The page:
The Economics of Adblock Plus

Several arguments have been made, claiming that using programs such as Adblock Plus, which completely eliminate ads from the vast majority of websites, and certainly popular websites (unless the user manually chooses to allow the ads), are hurting the very websites people visit without subscriptions. I think such a thing may be thrown out of proportion for several reasons.

There is still an abundance of users who do not use ad blocking software and have no interest in it. Given that the sources of the arguments tend to be technically-oriented websites, their user base probably has a greater usage of ad blocking software than most other websites. Regardless, the very same users who run the software probably never intend to click on advertisements. I find most advertisements annoying as they needlessly waste CPU cycles, draining my battery life when I’m on the go and flashing their messages obnoxiously, trying to get my attention. I research before making a purchase — advertisements can hardly count as that, and as such, will never be a factor in any of my money spent online. Ad revenue given solely from views (something that I should think is a rarity) is made on the assumption that a certain percentage of views will translate into clicks (and sales), or else the pay-per-click option would have replaced it in that specific instance.

There is an explanation for this using microeconomics and it has to do with elasticity — perfect elastic demand, in this case. In the case of elastic demand, the quantity demanded for a product is fairly reactive to price changes — a lowered price would attract more buyers. In the case of inelastic demand, the quantity demanded for a product is fairly nonreactive to price changes. Imagine the quantity demanded for a free item, such as water from a drinking fountain, when the price of it begins to rise over 0. Would many (or any) people pay for drinking water if it wasn’t free? I highly doubt it. That is an instance of perfect elasticity, in which a small price change has a very large effect on quantity demanded. Thus, when drinking water left the $0 price mark, quantity demanded is virtually zero.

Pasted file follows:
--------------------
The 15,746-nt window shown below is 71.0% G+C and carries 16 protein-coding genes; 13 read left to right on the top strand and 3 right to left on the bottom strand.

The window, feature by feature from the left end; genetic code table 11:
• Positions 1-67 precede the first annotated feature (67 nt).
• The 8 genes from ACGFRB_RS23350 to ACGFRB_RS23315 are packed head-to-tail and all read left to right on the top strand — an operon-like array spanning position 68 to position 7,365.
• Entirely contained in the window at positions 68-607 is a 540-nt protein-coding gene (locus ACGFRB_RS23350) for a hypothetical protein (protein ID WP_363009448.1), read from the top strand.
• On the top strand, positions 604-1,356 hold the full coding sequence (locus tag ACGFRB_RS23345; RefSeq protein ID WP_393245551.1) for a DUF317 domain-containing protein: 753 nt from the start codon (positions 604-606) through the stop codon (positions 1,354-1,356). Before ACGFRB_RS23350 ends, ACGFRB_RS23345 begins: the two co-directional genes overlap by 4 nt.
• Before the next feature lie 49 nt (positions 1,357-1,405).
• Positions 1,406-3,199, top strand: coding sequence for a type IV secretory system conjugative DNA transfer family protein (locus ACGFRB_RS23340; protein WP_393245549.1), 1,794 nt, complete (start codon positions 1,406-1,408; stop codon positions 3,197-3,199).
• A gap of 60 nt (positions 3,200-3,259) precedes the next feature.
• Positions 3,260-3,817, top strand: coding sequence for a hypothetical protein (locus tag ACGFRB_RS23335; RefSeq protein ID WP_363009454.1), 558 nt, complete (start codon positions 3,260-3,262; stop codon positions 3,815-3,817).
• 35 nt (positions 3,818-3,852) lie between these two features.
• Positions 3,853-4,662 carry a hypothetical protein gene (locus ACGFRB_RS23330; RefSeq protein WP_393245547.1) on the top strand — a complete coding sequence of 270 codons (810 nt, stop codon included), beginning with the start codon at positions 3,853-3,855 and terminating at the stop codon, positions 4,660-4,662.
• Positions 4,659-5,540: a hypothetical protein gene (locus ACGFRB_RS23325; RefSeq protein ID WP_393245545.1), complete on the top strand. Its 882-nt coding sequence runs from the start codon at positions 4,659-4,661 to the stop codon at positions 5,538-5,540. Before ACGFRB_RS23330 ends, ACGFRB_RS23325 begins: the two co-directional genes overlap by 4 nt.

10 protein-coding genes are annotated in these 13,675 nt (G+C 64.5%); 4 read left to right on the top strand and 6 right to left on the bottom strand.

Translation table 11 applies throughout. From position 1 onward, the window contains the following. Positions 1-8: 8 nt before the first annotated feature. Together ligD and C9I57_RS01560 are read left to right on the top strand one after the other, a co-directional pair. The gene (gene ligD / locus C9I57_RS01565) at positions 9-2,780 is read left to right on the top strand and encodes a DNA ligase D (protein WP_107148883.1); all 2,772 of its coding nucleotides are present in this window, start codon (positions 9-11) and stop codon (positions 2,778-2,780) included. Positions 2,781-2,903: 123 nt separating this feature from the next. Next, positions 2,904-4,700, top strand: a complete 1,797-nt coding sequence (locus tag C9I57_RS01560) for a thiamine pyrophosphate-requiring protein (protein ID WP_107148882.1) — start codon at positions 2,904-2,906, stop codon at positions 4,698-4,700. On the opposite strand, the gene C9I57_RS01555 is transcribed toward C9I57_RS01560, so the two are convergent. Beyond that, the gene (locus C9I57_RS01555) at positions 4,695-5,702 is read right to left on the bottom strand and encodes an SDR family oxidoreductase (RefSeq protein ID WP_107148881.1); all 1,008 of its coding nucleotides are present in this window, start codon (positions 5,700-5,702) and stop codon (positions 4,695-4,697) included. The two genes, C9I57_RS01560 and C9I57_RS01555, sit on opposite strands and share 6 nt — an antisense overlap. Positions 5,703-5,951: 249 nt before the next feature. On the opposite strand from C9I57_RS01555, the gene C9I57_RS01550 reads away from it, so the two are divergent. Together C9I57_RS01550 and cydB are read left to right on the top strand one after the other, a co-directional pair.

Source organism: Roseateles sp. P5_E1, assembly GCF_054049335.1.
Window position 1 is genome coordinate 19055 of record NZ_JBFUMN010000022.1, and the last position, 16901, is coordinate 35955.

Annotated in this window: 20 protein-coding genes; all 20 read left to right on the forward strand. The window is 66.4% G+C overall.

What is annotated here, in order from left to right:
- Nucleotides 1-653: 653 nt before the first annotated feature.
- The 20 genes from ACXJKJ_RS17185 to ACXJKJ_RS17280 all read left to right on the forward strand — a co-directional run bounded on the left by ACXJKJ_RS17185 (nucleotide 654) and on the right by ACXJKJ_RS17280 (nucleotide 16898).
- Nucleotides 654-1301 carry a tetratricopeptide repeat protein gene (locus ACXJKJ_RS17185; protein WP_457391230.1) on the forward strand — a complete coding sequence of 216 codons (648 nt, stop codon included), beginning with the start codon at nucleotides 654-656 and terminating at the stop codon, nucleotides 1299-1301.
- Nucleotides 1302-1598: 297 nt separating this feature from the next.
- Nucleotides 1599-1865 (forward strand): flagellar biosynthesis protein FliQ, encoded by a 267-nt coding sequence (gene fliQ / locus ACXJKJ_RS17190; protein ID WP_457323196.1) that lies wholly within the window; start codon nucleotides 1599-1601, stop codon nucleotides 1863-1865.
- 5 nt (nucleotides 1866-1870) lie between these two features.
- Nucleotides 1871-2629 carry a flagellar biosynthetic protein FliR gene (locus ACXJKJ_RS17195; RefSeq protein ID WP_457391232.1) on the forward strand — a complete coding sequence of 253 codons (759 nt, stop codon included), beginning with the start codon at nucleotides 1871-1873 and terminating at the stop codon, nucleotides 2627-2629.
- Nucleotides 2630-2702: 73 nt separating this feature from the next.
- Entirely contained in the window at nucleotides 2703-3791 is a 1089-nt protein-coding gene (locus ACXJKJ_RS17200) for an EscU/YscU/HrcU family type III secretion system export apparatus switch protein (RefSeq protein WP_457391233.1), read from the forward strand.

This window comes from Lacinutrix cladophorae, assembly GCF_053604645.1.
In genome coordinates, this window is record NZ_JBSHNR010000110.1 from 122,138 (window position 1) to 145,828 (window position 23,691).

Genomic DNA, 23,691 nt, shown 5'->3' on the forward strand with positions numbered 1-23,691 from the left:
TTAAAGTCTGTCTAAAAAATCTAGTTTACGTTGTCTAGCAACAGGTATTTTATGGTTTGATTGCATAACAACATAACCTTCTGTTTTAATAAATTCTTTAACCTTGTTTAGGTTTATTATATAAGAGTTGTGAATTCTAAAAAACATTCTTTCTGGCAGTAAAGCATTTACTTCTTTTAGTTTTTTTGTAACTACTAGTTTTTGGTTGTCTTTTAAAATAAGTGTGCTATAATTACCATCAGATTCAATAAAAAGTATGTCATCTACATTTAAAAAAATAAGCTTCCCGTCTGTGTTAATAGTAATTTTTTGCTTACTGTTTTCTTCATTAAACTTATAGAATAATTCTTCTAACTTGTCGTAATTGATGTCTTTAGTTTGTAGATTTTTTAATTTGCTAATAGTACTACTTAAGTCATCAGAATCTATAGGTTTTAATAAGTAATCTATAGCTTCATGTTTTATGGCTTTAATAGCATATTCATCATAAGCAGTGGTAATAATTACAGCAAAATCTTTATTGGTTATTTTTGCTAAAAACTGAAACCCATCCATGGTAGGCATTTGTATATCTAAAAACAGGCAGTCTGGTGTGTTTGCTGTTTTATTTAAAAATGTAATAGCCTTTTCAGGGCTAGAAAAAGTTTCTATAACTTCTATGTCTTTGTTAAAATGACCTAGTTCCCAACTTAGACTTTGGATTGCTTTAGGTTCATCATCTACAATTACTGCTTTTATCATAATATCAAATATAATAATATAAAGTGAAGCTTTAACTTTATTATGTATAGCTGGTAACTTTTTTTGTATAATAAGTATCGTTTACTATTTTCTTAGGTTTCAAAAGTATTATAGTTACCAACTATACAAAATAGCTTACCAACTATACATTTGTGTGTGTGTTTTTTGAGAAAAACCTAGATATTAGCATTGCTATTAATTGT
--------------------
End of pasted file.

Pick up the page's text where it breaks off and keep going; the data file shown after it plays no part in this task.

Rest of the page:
The red line indicates the demand curve -- a potentially infinite quantity demanded exists at the price $0 but none or virtually none exists at any other price, even $0.01.

The same applies to websites that lack paid subscriptions. If their ‘price’ was to leave $0, people would simply look for alternatives. If those are not found or are unsatisfactory, people would either have to adjust their lifestyles (i.e., life without that specific website or websites) or consider whether it would be worth it to pay for a subscription to the previously free website. I think alternatives would be readily available because competition between websites would allow webmasters who get little traffic to work for the views and accept less pay than the previous website considered acceptable. A hypothetical example: popular website X considers 300k views/month and 10k/month income unacceptable while previously unknown website Y considers 150k views and 1k/month income a godsend.


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  1. #1 by DungeonMaster on November 11, 2010 - 5:49 pm

    There is also a technique in which your router blocks incoming ads:

    The market is flexible and the advertising market is intrusive.
    If their revenue is affected ads will adapt to reach the targeted audience. The current battleground is Social Networking sites such as Facebook. Every “Like” on a Company’s page is worth money according to Virtrue.

    “Wherever you go ads will go”.

    • #2 by rambleandrant on November 11, 2010 - 5:54 pm

      Yep, and also, in a general sense, a lot of things online can be advertising. Online magazines benchmarking video cards is advertising, expanding the audience in any way is advertising, etc., so that affirms the quote you provided.

  2. #3 by DungeonMaster on November 18, 2010 - 5:33 am

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